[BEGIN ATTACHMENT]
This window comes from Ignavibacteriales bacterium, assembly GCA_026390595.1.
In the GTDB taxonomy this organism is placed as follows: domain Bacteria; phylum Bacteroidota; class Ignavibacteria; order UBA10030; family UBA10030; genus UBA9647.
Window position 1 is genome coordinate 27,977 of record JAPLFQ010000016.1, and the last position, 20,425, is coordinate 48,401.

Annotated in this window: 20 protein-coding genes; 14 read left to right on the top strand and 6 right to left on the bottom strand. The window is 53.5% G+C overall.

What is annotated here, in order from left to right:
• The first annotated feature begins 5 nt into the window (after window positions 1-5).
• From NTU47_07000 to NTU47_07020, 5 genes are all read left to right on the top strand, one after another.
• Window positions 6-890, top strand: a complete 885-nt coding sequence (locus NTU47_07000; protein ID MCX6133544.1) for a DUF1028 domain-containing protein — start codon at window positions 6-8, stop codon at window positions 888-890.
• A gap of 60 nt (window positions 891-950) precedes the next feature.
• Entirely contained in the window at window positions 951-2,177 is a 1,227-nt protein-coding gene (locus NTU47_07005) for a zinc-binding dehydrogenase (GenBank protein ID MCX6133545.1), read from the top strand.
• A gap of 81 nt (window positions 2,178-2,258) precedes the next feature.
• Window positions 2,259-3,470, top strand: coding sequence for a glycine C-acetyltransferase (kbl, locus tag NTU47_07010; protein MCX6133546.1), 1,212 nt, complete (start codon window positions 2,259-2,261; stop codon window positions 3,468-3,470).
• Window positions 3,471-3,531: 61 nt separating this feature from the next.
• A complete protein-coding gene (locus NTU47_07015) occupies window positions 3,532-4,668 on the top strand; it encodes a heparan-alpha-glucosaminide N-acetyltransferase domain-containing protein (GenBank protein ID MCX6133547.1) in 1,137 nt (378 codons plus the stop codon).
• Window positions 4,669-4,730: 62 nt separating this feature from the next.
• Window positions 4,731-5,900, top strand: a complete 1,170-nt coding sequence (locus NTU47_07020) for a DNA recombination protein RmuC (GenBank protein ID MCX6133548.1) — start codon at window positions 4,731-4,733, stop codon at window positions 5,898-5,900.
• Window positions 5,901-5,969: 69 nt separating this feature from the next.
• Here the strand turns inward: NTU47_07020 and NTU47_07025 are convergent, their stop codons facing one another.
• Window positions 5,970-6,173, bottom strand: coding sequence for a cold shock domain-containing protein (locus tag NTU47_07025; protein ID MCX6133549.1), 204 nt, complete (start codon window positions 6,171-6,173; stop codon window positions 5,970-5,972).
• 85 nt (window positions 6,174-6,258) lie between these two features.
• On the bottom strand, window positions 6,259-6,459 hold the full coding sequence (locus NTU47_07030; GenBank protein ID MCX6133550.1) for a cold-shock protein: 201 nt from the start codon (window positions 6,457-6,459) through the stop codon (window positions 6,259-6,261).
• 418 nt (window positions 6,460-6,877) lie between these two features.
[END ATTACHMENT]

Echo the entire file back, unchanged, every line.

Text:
This window comes from Ignavibacteriales bacterium, assembly GCA_026390595.1.
In the GTDB taxonomy this organism is placed as follows: domain Bacteria; phylum Bacteroidota; class Ignavibacteria; order UBA10030; family UBA10030; genus UBA9647.
Window position 1 is genome coordinate 27,977 of record JAPLFQ010000016.1, and the last position, 20,425, is coordinate 48,401.

Annotated in this window: 20 protein-coding genes; 14 read left to right on the top strand and 6 right to left on the bottom strand. The window is 53.5% G+C overall.

What is annotated here, in order from left to right:
• The first annotated feature begins 5 nt into the window (after window positions 1-5).
• From NTU47_07000 to NTU47_07020, 5 genes are all read left to right on the top strand, one after another.
• Window positions 6-890, top strand: a complete 885-nt coding sequence (locus NTU47_07000; protein ID MCX6133544.1) for a DUF1028 domain-containing protein — start codon at window positions 6-8, stop codon at window positions 888-890.
• A gap of 60 nt (window positions 891-950) precedes the next feature.
• Entirely contained in the window at window positions 951-2,177 is a 1,227-nt protein-coding gene (locus NTU47_07005) for a zinc-binding dehydrogenase (GenBank protein ID MCX6133545.1), read from the top strand.
• A gap of 81 nt (window positions 2,178-2,258) precedes the next feature.
• Window positions 2,259-3,470, top strand: coding sequence for a glycine C-acetyltransferase (kbl, locus tag NTU47_07010; protein MCX6133546.1), 1,212 nt, complete (start codon window positions 2,259-2,261; stop codon window positions 3,468-3,470).
• Window positions 3,471-3,531: 61 nt separating this feature from the next.
• A complete protein-coding gene (locus NTU47_07015) occupies window positions 3,532-4,668 on the top strand; it encodes a heparan-alpha-glucosaminide N-acetyltransferase domain-containing protein (GenBank protein ID MCX6133547.1) in 1,137 nt (378 codons plus the stop codon).
• Window positions 4,669-4,730: 62 nt separating this feature from the next.
• Window positions 4,731-5,900, top strand: a complete 1,170-nt coding sequence (locus NTU47_07020) for a DNA recombination protein RmuC (GenBank protein ID MCX6133548.1) — start codon at window positions 4,731-4,733, stop codon at window positions 5,898-5,900.
• Window positions 5,901-5,969: 69 nt separating this feature from the next.
• Here the strand turns inward: NTU47_07020 and NTU47_07025 are convergent, their stop codons facing one another.
• Window positions 5,970-6,173, bottom strand: coding sequence for a cold shock domain-containing protein (locus tag NTU47_07025; protein ID MCX6133549.1), 204 nt, complete (start codon window positions 6,171-6,173; stop codon window positions 5,970-5,972).
• 85 nt (window positions 6,174-6,258) lie between these two features.
• On the bottom strand, window positions 6,259-6,459 hold the full coding sequence (locus NTU47_07030; GenBank protein ID MCX6133550.1) for a cold-shock protein: 201 nt from the start codon (window positions 6,457-6,459) through the stop codon (window positions 6,259-6,261).
• 418 nt (window positions 6,460-6,877) lie between these two features.